In that regard, establishment does not necessarily require that the data controller/processor have a registered branch or subsidiary within the EU. The existence of a "stable arrangement" is sufficient to have an establishment in the EU within the meaning of EU data protection law.
The Guidelines emphasize that "[t]he threshold for 'stable arrangement' can actually be quite low" for online services and that even the existence of one employee or agent within the EU may be sufficient for data controllers to meet the "stable arrangement" threshold depending on the stability of such arrangement.
The Guidelines confirm that the notion of establishment within the meaning of GDPR is quite broad. That said, the EDPB also indicates that the mere existence of an employee in the EU or the accessibility, in the EU, of the website of a data controller/
processor alone is not sufficient to conclude that the relevant data controller/processor has an establishment in the Union.
Therefore, according to the Guidelines, to conclude an establishment within the meaning of EU data protection law, there has to be stable arrangements of the non-EU data controller/ processor (with a sufficient degree of stability) through which it conducts effective and real exercise of its activities in the EU.
Example: A spare parts manufacturing company established and located in Turkey has a branch office located in Frankfurt that oversees all its operations in Germany, including marketing and advertisement activities. The German branch might be considered as a stable arrangement for exercising real and effective activities in terms of relevant company's economic activities. Therefore, the relevant branch might be considered as an establishment in the EU within the meaning of GDPR.
Processing of personal data carried out in the context of activities of an establishment
The existence of an establishment in the EU is not sufficient to trigger the application of the GDPR. The processing in question should also be "in the context of the activities" of that establishment. That said, the Guidelines explicitly state it is not necessary that the relevant processing is carried out "by" that establishment [in the EU] and that it is sufficient for application of the GDPR if the processing is carried out in the context of that establishment's activities. To that end, the Guidelines explain that a case-by-case analysis is necessary to determine whether the processing is carried out in the context of the activities of the establishment in the EU.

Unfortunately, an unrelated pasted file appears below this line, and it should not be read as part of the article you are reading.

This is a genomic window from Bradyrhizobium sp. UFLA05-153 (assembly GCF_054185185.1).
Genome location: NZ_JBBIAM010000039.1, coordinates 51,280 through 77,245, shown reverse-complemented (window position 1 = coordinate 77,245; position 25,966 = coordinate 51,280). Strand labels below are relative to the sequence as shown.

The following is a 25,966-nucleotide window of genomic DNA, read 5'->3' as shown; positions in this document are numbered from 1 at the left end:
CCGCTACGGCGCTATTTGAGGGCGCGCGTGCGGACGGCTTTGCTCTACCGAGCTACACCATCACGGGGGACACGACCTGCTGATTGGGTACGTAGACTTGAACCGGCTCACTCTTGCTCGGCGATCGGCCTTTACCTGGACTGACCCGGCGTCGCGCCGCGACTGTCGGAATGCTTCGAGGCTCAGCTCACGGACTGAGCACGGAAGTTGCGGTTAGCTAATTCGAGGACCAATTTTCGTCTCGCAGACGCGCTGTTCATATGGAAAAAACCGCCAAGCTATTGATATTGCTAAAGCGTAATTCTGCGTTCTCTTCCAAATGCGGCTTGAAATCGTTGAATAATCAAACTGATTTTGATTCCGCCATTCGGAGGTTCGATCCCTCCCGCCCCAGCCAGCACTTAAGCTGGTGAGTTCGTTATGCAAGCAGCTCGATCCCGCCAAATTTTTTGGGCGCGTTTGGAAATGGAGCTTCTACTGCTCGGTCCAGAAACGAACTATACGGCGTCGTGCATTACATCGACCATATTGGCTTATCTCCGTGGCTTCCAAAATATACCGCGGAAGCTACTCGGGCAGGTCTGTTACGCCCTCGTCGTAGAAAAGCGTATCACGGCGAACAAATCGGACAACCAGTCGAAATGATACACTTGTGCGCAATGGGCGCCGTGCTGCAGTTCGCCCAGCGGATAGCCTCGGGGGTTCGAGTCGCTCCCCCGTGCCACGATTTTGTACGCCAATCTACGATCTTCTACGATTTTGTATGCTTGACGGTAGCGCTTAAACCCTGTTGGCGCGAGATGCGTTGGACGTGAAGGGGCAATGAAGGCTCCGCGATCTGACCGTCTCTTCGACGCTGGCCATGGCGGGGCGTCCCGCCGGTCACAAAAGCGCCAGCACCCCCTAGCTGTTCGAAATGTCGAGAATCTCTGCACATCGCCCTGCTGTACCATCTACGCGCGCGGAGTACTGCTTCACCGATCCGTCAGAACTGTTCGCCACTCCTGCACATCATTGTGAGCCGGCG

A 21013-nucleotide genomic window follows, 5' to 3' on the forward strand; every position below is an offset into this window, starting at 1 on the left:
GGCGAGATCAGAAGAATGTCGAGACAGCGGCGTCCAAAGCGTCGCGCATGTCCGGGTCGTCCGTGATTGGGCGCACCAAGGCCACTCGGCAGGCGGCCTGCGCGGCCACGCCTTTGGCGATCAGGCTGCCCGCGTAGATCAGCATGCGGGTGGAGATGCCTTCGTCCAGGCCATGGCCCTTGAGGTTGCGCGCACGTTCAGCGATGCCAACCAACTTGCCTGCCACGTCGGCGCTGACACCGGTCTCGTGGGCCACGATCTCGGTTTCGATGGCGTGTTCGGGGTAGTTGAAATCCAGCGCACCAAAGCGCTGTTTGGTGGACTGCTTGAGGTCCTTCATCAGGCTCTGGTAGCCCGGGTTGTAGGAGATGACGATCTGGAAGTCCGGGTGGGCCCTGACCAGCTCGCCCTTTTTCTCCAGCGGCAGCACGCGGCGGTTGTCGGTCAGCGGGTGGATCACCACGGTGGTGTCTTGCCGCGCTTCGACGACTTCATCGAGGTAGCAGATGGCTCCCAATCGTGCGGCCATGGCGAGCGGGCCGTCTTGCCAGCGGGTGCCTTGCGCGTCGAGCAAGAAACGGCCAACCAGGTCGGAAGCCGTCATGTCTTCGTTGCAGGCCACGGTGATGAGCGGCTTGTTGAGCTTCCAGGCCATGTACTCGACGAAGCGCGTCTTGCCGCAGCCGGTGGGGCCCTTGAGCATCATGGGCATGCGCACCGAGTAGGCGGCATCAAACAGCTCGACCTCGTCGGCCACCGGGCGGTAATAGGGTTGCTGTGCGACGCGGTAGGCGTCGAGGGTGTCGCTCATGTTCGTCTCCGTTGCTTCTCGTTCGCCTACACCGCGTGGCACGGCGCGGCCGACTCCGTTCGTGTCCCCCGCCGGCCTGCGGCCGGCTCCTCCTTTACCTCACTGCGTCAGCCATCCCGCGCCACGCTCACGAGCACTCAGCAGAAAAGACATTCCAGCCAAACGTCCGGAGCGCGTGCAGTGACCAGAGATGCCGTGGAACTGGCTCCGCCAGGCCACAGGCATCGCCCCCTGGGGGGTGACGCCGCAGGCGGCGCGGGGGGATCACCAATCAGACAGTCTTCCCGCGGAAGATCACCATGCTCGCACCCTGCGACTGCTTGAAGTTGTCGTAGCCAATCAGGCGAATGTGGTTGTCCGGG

The Guidelines provide two considerations to help determine whether the processing is in the context of the activities of the establishment in the EU.
Relationship between the non-EU data controller/processor and its establishment in the EU: If there is an "inextricable link" between the processing carried out by the non-EU data controller/processor and the activities of its EU establishment, GDPR will apply regardless of whether the EU establishment plays a role in the processing or not.
Revenue raising in the EU: If the establishment in the EU raises revenue in a way that is "inextricably linked" to the processing of personal data by the non-EU data controller/ processor, it may be indicative of the fact that the relevant processing is carried out in the context of the activities of the EU establishment.
Based on the foregoing, EDPB recommends that non-EU organizations first assess whether they process personal data and secondly identify links between the activities for which they process personal data and the activities of their presence (establishment) in the EU. Once they identify such a link, the non-EU organizations must assess whether GDPR applies to the relevant processing taking into account the foregoing two factors (one of which might be sufficient to determine that GDPR should apply).